John Bubb

Arriving in Montreal in January 1969 was a somewhat traumatic experience for this Englishman. At 23 years old I had just been hired by Canadian Marconi (in Portsmouth, England) to work at "Saglek - a communication site in northern Canada". Marconi had arranged my travel and immigration, and the Montreal cold was a great introduction to what would become a most interesting tour of duty.

Following processing and medicals in Montreal I was informed I would be travelling first to Hopedale where a temporary staff shortage existed and, within a few days, I was on my way to Goose Bay. The flight from there into Hopedale in a Beaver was uneventful except it was the first and only time I landed on skis instead of wheels.


Before I arrived in Hopedale (about the 21st January 1969) the US Air Force had vacated the site. The base was somewhat like a ghost town and contained much more space than the small contingent of Marconi technicians needed. I was only at Hopedale for a few weeks and so have only a few memories:

The first introduction to the Ballistic Missile Early Warning System (BMEWS) tropospheric scatter system was extremely interesting and impressive to me. This was my first exposure to the concept of tropospheric scatter and most of it was new material to learn. I had worked with Radar before so that was a little help.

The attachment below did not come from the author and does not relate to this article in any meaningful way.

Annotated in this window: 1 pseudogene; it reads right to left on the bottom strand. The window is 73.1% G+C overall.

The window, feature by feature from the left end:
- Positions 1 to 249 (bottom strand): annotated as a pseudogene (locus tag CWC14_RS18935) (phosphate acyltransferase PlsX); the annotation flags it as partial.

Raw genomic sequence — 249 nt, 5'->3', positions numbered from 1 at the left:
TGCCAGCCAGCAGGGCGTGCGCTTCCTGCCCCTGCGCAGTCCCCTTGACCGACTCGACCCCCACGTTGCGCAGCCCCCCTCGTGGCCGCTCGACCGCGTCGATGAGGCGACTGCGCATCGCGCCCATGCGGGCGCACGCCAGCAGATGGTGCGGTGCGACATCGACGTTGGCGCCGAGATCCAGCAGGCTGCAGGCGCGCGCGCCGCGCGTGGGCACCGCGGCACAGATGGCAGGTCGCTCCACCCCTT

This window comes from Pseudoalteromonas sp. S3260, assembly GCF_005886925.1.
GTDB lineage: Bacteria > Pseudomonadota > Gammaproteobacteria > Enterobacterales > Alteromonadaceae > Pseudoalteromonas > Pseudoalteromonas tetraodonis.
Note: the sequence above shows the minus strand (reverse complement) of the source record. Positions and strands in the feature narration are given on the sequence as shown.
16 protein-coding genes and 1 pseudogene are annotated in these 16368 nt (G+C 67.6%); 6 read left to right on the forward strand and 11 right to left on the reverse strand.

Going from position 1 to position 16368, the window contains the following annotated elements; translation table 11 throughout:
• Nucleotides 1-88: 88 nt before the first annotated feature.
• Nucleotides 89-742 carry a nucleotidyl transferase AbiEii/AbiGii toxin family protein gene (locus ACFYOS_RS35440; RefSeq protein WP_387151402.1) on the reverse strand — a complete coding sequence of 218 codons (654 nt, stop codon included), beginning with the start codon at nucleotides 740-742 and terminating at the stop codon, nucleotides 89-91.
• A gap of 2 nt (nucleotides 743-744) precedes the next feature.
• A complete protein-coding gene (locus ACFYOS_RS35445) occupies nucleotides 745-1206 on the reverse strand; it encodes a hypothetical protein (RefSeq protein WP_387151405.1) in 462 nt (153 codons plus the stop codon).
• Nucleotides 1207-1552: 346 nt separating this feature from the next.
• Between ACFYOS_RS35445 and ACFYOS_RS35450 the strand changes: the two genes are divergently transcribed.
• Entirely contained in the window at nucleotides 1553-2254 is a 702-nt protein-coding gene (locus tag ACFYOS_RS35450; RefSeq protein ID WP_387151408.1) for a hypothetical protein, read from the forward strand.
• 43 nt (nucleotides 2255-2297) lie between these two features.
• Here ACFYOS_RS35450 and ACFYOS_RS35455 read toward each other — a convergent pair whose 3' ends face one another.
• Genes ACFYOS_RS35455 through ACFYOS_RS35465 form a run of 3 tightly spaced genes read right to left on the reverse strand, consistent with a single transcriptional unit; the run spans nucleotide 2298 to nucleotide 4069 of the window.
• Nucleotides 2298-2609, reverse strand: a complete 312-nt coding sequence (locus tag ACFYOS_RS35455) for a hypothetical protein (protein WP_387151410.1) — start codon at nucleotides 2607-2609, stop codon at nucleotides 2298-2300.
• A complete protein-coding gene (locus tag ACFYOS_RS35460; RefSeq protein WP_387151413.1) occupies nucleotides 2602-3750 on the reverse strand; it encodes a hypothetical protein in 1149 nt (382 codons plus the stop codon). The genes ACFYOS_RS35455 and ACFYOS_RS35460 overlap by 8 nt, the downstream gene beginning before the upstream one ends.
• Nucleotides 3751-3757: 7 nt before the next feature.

Attending a dance in the local Inuit village. One of our technicians was seriously dating a girl from the village and the couple were planning to marry. The dance was quite an experience and was attended by what seemed to be the entire population of the village including the Moravian pastor (who probably viewed us with some trepidation). The local pop group played guitars and drums from a balcony above the main door (reportedly due to shyness). Following the dance we were kindly invited into an Inuit home where I remember quite a bit of scurrying in the dark as children sleeping in the living area rushed to find more private bunking locations.